AIDS 2018 will provide 18,000 conference delegates with the latest HIV research, as well as an opportunity to reflect on key issues facing both the HIV sector and the broader global health community. The conference is hosted by the International AIDS Society (IAS), the world’s largest association of HIV professionals, with members from more than 180 countries. IAS members include researchers, clinicians, policy and programme planners, and public health and community practitioners.

At AIDS 2018, South African researchers and programme leaders will be releasing new resources and announcements demonstrating South Africa’s strong commitment to end AIDS.

On 24 July 2018, Deputy President Mabuza, in his capacity as Chairperson of the South African National AIDS Council (SANAC), will share with conference delegates the process followed for the fifth South African National HIV Prevalence, Incidence, Behaviour and Communication Survey. The survey results were launched locally in Pretoria on 17 July 2018. South African Health Minister, Dr Aaron Motsoaledi, UNAIDS Executive Director, Mr Michel Sidibe and United States Government Health Attache, Mr Steve Smith, will form part of the panel discussion on the findings of the survey.

Conducted over 18 months, the survey examined 11 743 households, and found that approximately 7.9 million South Africans were living with HIV in 2017.

The research also indicated that South Africa is making progress with regards to the UNAIDS 90-90-90 targets by 2020. These targets stipulate that 90% of all people living with HIV will know their HIV status, 90% of all people with diagnosed HIV infection will receive sustained antiretroviral therapy (ART), and 90% of all people receiving ART will have viral load suppression.

While in Amsterdam, the Deputy President will call for high-level political and financial commitments on HIV and elevate the issue of TB. He will hold a meeting with Michel Sidibe, Executive Director of UNAIDS, and participate in the AIDS 2018 sessions.

Deputy President Mabuza will also formally open the South African exhibition stand, developed by SANAC, in collaboration with government and civil society partners.

As South Africa and the world mark the centenary of Mama Albertina Sisulu and Tata Nelson Mandela this year, South Africa’s exhibition stand will reflect and honour their significant contributions to the HIV and TB response.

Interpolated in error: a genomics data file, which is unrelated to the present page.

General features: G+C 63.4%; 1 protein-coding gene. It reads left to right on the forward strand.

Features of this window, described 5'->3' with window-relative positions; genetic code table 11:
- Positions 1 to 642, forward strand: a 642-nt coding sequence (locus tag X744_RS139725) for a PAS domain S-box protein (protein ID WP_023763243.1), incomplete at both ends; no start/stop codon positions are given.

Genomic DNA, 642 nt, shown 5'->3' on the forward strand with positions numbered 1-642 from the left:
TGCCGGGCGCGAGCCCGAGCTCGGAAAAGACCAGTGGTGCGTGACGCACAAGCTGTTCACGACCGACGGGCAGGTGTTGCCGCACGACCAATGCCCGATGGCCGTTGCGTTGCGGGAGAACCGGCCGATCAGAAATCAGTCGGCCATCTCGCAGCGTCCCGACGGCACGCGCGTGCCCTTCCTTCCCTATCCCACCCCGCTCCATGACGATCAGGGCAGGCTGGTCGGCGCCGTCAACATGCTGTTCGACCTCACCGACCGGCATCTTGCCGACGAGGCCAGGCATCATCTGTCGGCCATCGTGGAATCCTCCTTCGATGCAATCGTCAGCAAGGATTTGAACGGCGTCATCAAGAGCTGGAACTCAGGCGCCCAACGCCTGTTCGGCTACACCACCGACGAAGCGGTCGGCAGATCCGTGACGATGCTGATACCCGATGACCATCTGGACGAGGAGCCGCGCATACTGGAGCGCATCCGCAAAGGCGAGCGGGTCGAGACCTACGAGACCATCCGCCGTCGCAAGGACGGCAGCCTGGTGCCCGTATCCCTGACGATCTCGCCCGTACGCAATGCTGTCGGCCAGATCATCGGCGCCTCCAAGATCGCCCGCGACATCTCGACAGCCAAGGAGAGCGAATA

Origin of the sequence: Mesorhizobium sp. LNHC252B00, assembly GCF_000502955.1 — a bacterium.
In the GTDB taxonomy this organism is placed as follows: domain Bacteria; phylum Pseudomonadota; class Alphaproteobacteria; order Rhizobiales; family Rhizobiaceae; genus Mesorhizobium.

The stand has been dubbed Vilakazi Street, the Soweto street where the homes of two Nobel Peace Prize laureates � South Africa’s first democratically elected president, the late President Nelson Mandela, and Archbishop Emeritus Desmond Tutu � are found.

Deputy President David Mabuza will be accompanied by the Minister of Health, Dr Aaron Motsoaledi.

Source: The Presidency Republic of South Africa

11 South African Taxi Drivers Killed in Ambush

Eleven South African taxi drivers were killed and four others critically wounded when gunmen opened fire on their minibus.

Police Brigadier Jay Naicker said the victims were returning to Johannesburg from a colleague’s funeral when they were ambushed between the towns of Colenso and Weenen in KwaZulu-Natal province.

Two people among the 17 on the bus were unscathed.

Police are investigating possible motives, but rivalry between groups of taxi drivers vying for the same routes has led to violence in the past.

South African media reported the deaths of 10 people in violence related to rivalries among minibus taxi drivers in Cape Town over one weekend in May.

Minibus taxis are an essential mode of transportation in South Africa.

Source: Voice of America

Spain Rescues Nearly 800 Migrants From Sea

Spanish rescuers have picked up nearly 800 migrants trying the cross the Mediterranean Sea into the European Union over the past two days.

Coast Guard boats pulled people off of dangerously overcrowded vessels from the Straits of Gibraltar and the Alboran Sea – two of the closest points between Spain the coast of North Africa.

The U.N.’s International Organization for Migration said more than 18,000 people have reached Spain from North Africa so far this year.

Spain has replaced Italy as the preferred destination for migrants from Africa, Syria, Afghanistan and elsewhere trying to escape war and poverty for a better life in the European Union.

Italy had been overwhelmed with migrants and under a deal worked out with Libya, has started returning them home instead of processing asylum requests.

Source: Voice of America

Guess Who’s Still a Factor in Zimbabwe’s Election? Mugabe